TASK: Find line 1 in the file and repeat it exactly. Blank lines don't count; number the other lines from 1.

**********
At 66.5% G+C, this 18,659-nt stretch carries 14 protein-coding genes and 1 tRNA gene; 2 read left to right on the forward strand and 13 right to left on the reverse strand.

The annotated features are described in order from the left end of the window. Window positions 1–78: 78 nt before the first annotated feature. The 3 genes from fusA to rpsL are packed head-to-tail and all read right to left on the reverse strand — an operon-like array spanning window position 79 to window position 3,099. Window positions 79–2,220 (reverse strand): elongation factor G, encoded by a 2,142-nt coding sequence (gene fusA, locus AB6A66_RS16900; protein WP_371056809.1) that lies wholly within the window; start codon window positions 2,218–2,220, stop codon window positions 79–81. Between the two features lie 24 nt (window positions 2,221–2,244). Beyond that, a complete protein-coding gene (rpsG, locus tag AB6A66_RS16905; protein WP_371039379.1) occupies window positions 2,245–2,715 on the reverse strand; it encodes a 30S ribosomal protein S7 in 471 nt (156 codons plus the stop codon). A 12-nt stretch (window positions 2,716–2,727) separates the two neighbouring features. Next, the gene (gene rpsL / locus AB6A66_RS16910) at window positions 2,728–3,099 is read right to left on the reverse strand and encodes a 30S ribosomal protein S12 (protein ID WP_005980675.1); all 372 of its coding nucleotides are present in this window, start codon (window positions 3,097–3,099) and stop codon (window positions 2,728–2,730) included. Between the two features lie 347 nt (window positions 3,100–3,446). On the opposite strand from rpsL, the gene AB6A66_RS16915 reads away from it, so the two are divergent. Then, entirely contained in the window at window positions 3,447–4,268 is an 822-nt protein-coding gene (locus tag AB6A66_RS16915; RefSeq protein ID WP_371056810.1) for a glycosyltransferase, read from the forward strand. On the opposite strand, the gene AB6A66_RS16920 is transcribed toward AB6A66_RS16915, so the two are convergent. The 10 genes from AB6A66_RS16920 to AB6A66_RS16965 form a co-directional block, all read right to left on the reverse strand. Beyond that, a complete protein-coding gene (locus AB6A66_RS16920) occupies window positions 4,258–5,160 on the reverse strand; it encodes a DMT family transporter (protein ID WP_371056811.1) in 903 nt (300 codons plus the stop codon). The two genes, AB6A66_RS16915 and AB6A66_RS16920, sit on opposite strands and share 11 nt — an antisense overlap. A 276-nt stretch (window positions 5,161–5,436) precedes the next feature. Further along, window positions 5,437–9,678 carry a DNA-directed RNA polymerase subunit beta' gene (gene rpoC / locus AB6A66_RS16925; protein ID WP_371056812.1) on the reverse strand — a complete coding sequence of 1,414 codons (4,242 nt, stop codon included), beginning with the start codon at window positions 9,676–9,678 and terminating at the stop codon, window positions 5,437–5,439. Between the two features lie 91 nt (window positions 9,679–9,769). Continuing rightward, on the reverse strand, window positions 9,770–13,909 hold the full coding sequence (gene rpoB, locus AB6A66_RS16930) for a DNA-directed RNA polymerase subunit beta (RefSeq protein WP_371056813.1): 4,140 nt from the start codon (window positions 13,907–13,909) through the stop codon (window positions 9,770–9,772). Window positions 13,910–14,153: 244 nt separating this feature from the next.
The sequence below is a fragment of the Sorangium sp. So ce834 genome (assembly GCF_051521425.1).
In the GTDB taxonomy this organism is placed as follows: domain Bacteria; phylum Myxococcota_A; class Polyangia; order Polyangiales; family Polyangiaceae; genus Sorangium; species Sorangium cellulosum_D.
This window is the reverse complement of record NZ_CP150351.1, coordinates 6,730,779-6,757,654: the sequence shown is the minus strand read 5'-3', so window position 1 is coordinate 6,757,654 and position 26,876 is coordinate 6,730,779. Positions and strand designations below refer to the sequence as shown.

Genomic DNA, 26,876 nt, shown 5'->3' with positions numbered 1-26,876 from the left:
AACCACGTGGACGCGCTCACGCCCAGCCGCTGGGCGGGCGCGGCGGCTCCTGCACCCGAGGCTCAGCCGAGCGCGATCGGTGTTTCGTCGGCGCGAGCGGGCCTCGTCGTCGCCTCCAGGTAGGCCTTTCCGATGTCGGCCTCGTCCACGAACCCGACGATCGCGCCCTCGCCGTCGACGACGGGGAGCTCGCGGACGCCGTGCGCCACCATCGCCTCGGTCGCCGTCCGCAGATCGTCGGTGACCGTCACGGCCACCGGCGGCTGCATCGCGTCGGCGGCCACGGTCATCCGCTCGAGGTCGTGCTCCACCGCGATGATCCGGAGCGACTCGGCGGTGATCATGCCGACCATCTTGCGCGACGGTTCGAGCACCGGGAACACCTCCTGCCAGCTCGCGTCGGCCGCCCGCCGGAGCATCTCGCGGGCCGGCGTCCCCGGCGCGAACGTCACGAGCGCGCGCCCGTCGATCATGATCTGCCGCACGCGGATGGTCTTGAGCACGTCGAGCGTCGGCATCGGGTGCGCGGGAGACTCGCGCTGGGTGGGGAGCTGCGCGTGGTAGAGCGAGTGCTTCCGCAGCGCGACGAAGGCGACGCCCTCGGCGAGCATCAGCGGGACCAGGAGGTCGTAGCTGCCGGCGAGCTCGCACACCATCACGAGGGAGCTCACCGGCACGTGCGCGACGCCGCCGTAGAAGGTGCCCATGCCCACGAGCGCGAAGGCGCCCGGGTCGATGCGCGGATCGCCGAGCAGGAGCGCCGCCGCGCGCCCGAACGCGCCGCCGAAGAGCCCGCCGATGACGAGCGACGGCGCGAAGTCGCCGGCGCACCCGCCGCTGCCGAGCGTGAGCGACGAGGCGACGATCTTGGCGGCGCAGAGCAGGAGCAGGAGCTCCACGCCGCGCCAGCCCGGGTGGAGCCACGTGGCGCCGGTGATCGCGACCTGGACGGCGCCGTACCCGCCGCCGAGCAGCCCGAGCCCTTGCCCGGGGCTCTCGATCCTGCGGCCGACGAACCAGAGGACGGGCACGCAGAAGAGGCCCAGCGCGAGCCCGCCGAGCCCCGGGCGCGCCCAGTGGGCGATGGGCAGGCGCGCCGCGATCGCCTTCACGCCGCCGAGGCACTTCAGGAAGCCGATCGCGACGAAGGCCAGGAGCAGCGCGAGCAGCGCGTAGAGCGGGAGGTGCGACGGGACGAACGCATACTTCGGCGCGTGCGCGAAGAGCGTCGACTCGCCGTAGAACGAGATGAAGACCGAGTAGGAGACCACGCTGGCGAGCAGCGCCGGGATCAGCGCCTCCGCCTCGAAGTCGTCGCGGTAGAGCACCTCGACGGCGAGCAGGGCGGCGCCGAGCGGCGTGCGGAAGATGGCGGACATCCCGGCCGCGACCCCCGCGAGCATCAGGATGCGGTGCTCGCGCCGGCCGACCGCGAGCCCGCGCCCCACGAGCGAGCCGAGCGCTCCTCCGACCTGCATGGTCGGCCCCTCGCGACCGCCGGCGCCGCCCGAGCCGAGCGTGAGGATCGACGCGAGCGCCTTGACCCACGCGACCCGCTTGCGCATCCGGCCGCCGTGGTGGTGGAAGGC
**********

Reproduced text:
At 66.5% G+C, this 18,659-nt stretch carries 14 protein-coding genes and 1 tRNA gene; 2 read left to right on the forward strand and 13 right to left on the reverse strand.